Registration and filing requirements
Although the government does not promote licensing agreements in any particular sector, many companies use licensing agreements in conjunction with direct investment. Parties to a licensing and processes as long as they do not affect Indonesia’s economic and technological contract do not need government approval. Patentees have the right to license their products development. The Directorate-General of Intellectual Property Rights must register a licensing agreement, for which it charges a fee.
Mergers and acquisitions
The Company Law regulates mergers, consolidations, acquisitions and splits of companies. Mergers generally are permitted with the consent of 75% of the shareholders. Some protection for minority shareholders is provided, particularly with respet to the share sale price, which must be “fair.” Unless retained by the surving company, a merged entity must adopt a new name and management; otherwise, the surviving company’s name and management should be used.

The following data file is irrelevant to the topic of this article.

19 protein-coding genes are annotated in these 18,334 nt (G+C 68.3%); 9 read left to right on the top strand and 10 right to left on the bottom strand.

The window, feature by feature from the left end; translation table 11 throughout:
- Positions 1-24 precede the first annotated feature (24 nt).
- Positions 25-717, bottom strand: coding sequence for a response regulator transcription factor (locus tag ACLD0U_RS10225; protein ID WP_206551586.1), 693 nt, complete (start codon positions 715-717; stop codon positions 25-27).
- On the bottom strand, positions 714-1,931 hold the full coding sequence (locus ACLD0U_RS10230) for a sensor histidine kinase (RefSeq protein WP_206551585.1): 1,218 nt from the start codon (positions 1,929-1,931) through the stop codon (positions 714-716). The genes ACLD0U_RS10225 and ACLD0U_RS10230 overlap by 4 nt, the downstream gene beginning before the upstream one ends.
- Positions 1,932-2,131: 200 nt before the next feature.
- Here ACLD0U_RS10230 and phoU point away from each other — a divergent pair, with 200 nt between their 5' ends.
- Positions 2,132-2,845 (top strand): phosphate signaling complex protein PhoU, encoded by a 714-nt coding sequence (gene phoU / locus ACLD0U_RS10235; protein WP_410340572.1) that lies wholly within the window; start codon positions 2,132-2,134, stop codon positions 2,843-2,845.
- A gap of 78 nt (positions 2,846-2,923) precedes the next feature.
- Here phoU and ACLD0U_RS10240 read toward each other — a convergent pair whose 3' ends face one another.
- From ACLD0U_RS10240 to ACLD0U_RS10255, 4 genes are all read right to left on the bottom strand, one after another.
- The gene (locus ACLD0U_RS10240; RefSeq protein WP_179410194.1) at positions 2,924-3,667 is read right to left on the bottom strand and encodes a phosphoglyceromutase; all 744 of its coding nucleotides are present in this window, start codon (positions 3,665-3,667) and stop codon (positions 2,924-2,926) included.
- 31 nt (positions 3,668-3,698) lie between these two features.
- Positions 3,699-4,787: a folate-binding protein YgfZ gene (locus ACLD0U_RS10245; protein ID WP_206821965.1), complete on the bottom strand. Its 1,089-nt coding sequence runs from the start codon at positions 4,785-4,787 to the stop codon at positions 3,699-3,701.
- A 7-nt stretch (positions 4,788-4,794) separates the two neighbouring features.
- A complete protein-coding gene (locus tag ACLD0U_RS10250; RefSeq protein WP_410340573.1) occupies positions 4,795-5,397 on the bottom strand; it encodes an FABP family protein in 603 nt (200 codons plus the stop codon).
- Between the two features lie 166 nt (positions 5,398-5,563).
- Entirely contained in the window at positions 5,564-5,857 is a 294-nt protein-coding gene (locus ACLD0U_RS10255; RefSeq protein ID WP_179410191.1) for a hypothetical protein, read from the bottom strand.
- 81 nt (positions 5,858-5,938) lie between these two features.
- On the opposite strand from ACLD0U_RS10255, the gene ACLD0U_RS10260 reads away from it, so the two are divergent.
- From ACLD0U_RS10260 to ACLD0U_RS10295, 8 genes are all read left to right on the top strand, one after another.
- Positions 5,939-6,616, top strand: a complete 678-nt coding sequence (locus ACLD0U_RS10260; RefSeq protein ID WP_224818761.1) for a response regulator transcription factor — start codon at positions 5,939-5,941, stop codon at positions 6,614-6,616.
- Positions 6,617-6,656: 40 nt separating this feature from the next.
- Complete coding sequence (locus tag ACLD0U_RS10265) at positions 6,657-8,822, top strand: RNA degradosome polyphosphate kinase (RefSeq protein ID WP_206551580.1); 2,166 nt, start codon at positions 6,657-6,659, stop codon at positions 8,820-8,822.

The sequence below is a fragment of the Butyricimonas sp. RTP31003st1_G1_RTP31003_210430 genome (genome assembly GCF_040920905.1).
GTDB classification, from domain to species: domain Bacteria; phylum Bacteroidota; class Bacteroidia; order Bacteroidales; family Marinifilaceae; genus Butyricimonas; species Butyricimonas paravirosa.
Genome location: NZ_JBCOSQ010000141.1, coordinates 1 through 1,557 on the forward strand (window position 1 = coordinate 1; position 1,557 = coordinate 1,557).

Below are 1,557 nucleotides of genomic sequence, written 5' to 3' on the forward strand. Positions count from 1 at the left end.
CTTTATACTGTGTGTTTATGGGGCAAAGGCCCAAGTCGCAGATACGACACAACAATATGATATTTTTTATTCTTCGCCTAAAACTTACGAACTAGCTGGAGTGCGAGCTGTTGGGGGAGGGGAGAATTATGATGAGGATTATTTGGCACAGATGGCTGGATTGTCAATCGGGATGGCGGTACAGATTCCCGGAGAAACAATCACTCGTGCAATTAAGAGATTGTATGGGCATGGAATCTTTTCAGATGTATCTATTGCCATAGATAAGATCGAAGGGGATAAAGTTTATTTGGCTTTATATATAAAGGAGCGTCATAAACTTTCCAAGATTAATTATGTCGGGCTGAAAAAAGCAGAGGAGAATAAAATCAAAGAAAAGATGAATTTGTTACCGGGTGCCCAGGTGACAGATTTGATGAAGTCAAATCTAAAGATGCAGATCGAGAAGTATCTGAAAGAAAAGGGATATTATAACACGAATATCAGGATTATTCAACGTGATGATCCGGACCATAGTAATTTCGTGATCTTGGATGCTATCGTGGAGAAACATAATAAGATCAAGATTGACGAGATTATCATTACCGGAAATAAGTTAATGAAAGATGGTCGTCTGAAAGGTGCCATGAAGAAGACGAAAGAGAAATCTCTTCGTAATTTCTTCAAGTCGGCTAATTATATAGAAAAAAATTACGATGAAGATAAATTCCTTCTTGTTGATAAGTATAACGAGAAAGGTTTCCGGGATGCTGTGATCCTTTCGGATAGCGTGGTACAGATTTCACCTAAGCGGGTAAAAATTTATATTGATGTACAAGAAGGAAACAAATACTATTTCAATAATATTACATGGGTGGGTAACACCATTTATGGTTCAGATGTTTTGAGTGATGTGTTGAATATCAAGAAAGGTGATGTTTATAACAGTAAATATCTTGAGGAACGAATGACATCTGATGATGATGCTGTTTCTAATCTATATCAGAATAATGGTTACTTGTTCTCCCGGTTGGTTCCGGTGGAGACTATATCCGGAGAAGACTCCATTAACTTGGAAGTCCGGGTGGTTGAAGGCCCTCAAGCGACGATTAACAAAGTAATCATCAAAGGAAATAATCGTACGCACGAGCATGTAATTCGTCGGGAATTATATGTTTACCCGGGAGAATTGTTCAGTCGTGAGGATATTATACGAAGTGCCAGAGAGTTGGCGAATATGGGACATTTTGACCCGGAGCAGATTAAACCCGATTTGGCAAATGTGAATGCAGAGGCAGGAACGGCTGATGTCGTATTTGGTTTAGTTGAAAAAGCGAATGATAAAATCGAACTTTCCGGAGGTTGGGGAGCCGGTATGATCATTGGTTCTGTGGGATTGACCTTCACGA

Mergers of limited liability companies are possible where one or more companies is merged into a single surviving company (with the simultaneous dissolution of the other company or companies). In a consolidation, two or more companies merge into a new entity and each of the original companies is dissolved; in an acquisition, an individual or legal body takes over all or most of the shares of a company, resulting in a transfer of control.
Monopolies and restraint of trade
The Anti-Monopoly and Unfair Competition Law prohibits a company from holding more than a 50% share of the domestic market or two or three companies from holding 75% of the market between them. Market share is determined by sales value rather than volume. The law prohibits vertical restrictions on competition and any deals or contracts allowing for monopolies, oligopolies, price fixing, cartels, trusts and geographical designations of markets between suppliers. Small enterprises and cooperatives are exempt, as are the production and marketing of goods and services deemed “vital” to public welfare, and state companies. Companies violating the law are subject to maximum fines of IDR 100 billion and six-month prison terms for their executives.